At the peak of his career in 1929 Jesse Livermore was worth at least $100 million.
People sometimes ask how much that’s worth in today’s money.
As a rule of thumb, a dollar in 1929 was worth 10 to 100 times what it’s worth today – and Jesse’s fortune would have amounted to between 1.1 and 14.0 billion dollars in today’s money – a remarkable feat for a self-made stock and commodities trader who traded with his own money, not other people’s.
To assess Jesse’s fortune more scientifically, the measuringworth calculator gave the following results for today’s value of $100 million in 1929:
- $1.27 billion using the Consumer Price Index
- $1.02 billion using the GDP deflator
- $2.27 billion using the value of consumer bundle
- $3.89 billion using the unskilled wage
- $5.51 billion using the nominal GDP per capita
- $14 billion using the relative share of GDP
In terms of the lifestyle Livermore’s wealth bought, Patricia Livermore, Jesse Livermore’s daughter-in-law gave a fascinating interview in 1990 for a documentary about the crash of 1929. Here’s part of what she said about the Livermore lifestyle:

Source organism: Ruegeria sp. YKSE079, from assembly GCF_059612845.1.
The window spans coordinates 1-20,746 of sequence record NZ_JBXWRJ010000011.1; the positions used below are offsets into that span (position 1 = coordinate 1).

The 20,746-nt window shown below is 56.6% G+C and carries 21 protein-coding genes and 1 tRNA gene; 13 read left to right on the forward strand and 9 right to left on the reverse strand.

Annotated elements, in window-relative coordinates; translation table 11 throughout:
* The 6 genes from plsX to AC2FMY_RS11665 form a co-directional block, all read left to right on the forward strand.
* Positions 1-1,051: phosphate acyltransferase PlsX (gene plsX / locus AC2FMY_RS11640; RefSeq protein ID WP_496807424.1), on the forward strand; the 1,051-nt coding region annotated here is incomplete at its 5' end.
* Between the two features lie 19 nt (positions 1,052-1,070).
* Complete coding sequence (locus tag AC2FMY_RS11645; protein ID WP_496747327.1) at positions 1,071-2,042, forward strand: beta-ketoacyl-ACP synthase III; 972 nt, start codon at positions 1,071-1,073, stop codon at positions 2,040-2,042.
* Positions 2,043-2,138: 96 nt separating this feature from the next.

“They had a beautiful place on 76th Street in Manhattan on the West Side, off Central Park. They had a floor at 813 Fifth Avenue because Dorothea did not like to go to the West Side to change her clothes. They had a house in Great Neck. They had a summer house in Lake Placid. They had a house in Palm Beach. They had a private railroad car, two yachts – the only yacht that was bigger was J. P. Morgan’s. And they used one of them, the big one, very frequently when they went to Europe. They lived very comfortably.”
“Jesse Livermore had a ticker tape in every home that he owned, on his railway cars, on his yachts.
“They had several Rolls Royces, lots of chauffeurs. They had a staff of about 20 or 25 and in each place, in each house, see, and with the exception of Dorothea’s personal maid, they did not take their staffs with them. They simply kept them year-round in all their establishments.
“Oh, they lived. They really lived… Mrs. Livermore was a spender. And, of course, she loved to buy. She spent her days buying and buying and buying…””